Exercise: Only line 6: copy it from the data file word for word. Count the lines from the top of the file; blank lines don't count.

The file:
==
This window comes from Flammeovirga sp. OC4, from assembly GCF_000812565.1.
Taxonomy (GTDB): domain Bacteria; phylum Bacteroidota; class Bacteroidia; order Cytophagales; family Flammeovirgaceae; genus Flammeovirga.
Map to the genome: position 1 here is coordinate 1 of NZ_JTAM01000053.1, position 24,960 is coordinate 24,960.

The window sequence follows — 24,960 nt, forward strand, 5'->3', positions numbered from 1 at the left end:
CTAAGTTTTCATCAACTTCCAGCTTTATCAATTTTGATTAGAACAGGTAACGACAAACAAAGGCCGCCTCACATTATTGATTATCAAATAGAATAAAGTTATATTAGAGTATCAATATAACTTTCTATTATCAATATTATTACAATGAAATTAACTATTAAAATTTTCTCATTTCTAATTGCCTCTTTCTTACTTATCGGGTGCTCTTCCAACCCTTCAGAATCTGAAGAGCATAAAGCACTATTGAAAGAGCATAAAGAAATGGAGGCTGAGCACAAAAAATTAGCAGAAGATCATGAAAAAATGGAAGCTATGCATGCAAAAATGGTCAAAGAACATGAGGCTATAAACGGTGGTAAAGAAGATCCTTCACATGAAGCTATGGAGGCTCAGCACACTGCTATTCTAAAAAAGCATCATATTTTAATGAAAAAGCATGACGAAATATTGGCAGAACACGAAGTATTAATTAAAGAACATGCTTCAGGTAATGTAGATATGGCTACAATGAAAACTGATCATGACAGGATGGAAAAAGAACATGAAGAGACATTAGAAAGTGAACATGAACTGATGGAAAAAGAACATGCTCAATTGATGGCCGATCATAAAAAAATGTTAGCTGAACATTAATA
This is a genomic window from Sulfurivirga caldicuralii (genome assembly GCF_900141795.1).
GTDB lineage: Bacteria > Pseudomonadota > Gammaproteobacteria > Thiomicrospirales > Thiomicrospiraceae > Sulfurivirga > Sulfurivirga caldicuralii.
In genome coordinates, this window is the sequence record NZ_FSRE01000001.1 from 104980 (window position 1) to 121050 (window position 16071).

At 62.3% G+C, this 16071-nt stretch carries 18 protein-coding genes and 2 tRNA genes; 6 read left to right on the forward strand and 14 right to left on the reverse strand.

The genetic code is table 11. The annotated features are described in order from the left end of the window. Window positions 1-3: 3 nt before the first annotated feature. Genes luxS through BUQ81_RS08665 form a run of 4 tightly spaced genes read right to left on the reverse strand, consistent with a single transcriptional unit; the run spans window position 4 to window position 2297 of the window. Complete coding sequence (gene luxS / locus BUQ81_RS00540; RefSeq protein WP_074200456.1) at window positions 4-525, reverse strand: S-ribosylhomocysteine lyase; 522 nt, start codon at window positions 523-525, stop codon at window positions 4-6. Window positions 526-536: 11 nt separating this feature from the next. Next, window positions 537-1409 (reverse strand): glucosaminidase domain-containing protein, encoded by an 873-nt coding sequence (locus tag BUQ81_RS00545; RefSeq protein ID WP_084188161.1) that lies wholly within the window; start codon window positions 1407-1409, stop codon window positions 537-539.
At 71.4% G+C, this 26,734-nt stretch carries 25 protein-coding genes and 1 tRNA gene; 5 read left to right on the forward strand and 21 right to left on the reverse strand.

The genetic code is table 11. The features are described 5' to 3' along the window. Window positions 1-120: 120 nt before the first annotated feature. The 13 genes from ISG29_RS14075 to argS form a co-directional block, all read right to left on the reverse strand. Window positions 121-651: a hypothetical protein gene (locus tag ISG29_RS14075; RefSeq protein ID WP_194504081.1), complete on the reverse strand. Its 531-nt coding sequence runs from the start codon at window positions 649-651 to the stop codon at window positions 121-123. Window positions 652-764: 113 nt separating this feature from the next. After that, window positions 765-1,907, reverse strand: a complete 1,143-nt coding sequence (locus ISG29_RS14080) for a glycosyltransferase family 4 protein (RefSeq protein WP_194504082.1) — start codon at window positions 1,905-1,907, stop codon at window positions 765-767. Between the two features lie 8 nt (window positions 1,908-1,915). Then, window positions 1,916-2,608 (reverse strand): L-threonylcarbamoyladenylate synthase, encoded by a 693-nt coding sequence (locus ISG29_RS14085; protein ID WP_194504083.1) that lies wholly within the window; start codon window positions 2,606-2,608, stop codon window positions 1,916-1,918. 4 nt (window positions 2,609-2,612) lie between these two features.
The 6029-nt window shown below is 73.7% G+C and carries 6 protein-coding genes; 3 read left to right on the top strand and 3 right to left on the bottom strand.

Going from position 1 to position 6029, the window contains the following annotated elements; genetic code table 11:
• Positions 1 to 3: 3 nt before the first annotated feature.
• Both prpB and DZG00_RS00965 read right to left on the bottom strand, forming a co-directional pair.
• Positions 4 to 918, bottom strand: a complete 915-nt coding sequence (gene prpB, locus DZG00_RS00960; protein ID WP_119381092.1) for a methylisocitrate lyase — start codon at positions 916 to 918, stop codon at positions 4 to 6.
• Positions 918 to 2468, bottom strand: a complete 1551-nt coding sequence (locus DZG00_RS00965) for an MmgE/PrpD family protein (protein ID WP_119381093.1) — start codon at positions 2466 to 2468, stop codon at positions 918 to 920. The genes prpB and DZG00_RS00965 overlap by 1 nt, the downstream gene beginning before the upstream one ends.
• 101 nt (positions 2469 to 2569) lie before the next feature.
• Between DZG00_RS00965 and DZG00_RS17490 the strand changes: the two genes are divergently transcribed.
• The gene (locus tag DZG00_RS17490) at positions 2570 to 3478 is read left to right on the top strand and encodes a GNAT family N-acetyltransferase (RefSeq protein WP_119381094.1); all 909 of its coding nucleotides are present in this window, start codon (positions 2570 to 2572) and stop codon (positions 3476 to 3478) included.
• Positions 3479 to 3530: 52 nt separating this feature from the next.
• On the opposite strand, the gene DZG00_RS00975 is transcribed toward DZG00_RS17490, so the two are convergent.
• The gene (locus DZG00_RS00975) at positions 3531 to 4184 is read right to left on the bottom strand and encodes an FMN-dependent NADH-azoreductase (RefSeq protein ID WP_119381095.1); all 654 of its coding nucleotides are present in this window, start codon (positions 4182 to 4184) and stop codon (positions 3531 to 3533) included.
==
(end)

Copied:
This is a genomic window from Sulfurivirga caldicuralii (genome assembly GCF_900141795.1).